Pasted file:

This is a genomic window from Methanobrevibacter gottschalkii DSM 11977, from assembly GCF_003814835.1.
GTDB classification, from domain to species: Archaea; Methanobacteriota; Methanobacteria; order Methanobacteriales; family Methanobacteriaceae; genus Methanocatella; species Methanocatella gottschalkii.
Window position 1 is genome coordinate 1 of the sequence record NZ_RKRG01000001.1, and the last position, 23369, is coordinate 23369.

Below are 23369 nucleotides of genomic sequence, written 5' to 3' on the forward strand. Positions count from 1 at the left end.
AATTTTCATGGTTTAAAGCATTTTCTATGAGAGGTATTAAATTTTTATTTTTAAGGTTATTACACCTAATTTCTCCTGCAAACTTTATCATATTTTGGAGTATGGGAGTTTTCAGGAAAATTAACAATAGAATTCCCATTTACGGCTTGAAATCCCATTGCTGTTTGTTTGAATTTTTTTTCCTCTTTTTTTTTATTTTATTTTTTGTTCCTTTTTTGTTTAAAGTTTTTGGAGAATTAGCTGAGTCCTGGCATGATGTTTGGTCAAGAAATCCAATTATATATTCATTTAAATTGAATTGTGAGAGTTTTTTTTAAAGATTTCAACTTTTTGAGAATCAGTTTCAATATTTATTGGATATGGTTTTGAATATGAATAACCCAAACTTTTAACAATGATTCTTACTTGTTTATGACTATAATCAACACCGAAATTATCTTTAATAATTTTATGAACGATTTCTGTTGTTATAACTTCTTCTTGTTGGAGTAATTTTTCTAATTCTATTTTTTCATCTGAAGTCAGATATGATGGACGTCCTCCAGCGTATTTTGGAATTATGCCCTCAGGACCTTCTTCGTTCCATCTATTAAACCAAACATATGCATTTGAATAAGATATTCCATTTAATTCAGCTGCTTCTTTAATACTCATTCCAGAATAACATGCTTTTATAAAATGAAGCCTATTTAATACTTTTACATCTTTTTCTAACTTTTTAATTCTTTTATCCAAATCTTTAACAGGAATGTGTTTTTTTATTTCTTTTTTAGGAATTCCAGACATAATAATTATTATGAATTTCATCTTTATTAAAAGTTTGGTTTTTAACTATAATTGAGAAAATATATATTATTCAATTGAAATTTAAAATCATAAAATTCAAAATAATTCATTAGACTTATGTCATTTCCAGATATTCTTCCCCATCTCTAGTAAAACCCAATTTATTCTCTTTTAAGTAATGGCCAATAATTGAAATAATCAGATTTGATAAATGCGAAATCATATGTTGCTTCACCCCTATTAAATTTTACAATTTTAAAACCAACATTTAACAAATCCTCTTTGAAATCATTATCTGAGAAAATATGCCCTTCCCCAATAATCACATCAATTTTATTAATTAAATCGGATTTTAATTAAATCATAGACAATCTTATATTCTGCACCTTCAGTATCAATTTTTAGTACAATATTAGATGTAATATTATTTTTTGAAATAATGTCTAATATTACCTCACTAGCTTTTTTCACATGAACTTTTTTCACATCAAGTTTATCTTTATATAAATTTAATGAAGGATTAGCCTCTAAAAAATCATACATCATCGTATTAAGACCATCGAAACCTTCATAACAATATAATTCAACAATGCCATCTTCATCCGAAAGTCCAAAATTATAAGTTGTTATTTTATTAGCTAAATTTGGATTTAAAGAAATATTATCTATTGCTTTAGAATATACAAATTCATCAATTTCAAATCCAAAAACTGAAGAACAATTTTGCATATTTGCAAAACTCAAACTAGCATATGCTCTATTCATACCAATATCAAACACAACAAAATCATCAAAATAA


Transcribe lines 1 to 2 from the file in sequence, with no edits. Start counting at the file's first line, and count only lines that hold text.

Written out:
This is a genomic window from Methanobrevibacter gottschalkii DSM 11977, from assembly GCF_003814835.1.
GTDB classification, from domain to species: Archaea; Methanobacteriota; Methanobacteria; order Methanobacteriales; family Methanobacteriaceae; genus Methanocatella; species Methanocatella gottschalkii.